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Binyavanga Wainaina quotes (showing 1-8 of 8)

“I have learned that I, we, are a dollar-a-day people (which is terrible, they say, because a cow in Japan is worth $9 a day). This means that a Japanese cow would be a middle class Kenyan... a $9-a-day cow from Japan could very well head a humanitarian NGO in Kenya. Massages are very cheap in Nairobi, so the cow would be comfortable.”
Binyavanga Wainaina
“International correspondents with their long dictaphones, and dirty jeans, and five hundred words before whiskey, are slouched over the red velvet chairs, in the VIP section in the front, looking for the Story: the Most Macheteing Deathest, Most Treasury Corruptest, Most Entrail-Eating Civil Warest, Most Crocodile-Grinning Dictatorest, MOst Heart-Wrenching and Genociding Pulitzerest, Most Black Big-Eyed Oxfam Child Starvingest, Most Wild African Savages Having AIDS-Ridden Sexest with Genetically Mutilatedest Girls...The Most Authentic Real Black Africanest story they can find...”
Binyavanga Wainaina, One Day I Will Write About This Place: A Memoir
“When art as an expression starts to appear, without prompting, all over the suburbs and villages of this country, what we are saying is: we are confident enough to create our own living, our own entertainment, our own aesthetic. Such an aesthetic will not be donated to us from the corridors of a university; or from the Ministry of Culture, or by the French Cultural Centre. It will come from the individual creations of a thousand creative people”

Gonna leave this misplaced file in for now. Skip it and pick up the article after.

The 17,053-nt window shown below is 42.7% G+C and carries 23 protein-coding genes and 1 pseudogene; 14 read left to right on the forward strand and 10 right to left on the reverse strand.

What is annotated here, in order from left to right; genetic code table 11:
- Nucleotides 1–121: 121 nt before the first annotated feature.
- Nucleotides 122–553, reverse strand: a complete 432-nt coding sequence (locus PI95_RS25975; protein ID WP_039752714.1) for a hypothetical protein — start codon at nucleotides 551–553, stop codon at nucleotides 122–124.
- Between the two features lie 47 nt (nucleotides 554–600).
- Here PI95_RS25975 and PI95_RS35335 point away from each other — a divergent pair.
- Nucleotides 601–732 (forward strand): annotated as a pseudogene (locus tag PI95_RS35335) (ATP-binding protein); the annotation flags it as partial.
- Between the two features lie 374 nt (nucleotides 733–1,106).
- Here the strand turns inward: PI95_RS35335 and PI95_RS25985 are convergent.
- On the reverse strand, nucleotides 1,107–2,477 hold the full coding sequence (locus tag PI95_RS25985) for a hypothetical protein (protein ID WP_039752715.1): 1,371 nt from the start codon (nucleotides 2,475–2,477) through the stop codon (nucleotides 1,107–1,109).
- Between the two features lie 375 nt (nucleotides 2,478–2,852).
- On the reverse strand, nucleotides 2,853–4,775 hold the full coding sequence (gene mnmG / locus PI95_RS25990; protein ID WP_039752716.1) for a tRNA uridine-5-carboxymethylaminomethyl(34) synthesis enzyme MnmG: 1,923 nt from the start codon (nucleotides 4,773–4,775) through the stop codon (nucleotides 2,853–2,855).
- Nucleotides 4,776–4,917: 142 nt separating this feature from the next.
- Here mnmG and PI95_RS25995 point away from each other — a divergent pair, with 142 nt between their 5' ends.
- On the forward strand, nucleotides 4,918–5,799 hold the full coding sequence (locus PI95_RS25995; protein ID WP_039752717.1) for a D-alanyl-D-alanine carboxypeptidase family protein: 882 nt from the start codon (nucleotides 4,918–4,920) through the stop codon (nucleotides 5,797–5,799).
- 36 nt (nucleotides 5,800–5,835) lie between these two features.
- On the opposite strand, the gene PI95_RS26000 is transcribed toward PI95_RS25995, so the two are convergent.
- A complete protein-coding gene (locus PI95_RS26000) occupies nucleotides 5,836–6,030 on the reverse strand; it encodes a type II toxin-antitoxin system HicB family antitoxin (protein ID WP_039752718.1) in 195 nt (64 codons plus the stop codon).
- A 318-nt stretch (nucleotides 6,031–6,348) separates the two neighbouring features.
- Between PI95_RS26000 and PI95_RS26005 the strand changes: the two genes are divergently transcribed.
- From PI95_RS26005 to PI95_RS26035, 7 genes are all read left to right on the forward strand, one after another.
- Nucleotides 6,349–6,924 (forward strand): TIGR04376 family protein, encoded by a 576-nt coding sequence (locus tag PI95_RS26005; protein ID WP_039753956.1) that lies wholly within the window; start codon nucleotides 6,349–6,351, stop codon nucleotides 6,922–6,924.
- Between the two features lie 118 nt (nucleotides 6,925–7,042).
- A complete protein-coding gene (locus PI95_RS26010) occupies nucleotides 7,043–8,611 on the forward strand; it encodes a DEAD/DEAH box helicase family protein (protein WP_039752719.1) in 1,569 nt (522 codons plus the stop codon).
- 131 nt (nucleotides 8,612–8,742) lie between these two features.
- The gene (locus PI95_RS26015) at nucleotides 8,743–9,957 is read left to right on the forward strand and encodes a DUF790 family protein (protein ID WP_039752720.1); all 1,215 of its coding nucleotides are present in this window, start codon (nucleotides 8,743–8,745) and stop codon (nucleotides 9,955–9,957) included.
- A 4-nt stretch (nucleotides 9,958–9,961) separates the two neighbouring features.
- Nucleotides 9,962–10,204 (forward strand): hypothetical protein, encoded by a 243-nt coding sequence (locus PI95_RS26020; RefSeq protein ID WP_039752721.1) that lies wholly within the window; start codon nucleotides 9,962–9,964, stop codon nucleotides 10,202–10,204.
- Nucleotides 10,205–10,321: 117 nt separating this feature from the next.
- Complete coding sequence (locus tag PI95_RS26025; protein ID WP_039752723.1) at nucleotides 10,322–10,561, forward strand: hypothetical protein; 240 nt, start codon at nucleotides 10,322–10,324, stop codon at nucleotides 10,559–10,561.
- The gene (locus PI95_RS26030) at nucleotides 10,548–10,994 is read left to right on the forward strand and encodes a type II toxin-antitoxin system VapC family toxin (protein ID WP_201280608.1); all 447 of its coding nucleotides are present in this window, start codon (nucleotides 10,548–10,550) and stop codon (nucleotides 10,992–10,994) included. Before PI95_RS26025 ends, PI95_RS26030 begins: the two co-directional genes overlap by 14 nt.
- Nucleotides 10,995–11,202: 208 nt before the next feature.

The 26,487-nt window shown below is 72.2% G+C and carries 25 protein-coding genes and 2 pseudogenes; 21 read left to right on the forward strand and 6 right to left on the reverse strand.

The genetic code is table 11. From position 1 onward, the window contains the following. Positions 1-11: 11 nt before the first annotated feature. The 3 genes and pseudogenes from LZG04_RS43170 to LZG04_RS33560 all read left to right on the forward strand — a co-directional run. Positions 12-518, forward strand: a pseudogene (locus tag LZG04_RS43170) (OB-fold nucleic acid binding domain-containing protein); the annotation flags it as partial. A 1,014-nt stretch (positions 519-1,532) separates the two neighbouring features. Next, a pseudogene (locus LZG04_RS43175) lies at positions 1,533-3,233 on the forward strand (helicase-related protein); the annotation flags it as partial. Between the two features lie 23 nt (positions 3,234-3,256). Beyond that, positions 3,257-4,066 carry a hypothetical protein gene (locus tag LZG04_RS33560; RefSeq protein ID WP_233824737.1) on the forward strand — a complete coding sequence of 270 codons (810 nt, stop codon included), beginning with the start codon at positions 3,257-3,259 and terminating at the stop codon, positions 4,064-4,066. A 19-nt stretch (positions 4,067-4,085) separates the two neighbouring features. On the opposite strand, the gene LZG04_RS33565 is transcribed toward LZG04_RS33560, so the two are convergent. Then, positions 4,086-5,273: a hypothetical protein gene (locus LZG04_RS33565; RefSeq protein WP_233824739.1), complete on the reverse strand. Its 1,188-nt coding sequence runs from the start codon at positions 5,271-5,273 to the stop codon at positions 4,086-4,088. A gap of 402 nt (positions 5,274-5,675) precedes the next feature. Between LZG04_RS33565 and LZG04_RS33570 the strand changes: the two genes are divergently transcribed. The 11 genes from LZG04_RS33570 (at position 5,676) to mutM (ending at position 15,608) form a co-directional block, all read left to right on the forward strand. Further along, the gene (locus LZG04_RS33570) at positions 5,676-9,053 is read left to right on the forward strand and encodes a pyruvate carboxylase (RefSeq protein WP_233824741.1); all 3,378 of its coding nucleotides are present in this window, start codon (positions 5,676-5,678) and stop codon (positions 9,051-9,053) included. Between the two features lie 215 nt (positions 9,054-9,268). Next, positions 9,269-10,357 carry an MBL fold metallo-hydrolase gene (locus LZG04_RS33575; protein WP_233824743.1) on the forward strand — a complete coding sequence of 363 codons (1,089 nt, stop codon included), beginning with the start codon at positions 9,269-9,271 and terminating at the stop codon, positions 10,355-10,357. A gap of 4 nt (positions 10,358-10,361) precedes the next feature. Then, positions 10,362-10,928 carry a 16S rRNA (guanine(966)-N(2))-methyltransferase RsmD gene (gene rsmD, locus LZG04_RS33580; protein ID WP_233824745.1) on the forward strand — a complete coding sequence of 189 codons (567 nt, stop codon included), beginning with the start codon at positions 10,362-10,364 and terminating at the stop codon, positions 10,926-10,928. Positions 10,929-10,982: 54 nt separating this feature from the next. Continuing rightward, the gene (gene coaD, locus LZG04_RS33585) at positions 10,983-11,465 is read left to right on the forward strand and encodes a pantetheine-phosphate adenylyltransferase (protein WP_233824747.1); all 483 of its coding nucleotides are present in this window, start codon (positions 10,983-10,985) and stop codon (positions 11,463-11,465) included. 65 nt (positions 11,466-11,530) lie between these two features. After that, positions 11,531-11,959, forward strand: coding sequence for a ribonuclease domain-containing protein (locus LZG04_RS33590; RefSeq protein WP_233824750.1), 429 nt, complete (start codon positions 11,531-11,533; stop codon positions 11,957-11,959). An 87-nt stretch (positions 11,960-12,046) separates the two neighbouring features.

Binyavanga Wainaina, Kwani? 01
“It is a pink and blue feeling, as sharp as clear sky; a slight breeze, and the edges of Lake Nakuru would rise like the ruffle at the edge of a skirt; and I am pockmarked with whole-body pinpricks of potentiality. A stretch of my body would surely stretch as far as the sky. The whole universe poised, and I am the agent of any movement.”
Binyavanga Wainaina
“There is an ache in my chest today, sweet, searching, and painful, like a tongue that is cut and tingles with sweetness and pain after eating a strong pineapple.”
Binyavanga Wainaina, One Day I Will Write About This Place: A Memoir
“It is an aspect of Kenya I am always acutely aware of - and crave, because I don't have it all. My third language, Gikuyu, is nearly non-existent; I can't speak it. It is a phantom limb...”
Binyavanga Wainaina, One Day I Will Write About This Place: A Memoir
“You stop in front of a woman who, in that fat Ndirangu novel, is somebody who wears a thing called a chignon, which is a vague thing to you, but you know it involves hair that manages to face the sky and stay in place, and you know it smells like this: like crisply unwrapping paper and hidden machines that let you stand still and dream while they propel you to where you need to go.”
Binyavanga Wainaina
“Or airport welcoming procedures...
Dancing girls in grass skirts singing, 'A-wimbowe, a-wimbowe...'
Dancing men singing, 'A-wimbowe, a-wimbowe...'
Giant warrior with lion whiskers and shiny black make-up walks on all fours towards clapping German tourists, flexing his muscles and growling, 'A-wimbowe, a-wimbowe...'
In the jungle...”
Binyavanga Wainaina, The Granta Book of the African Short Story


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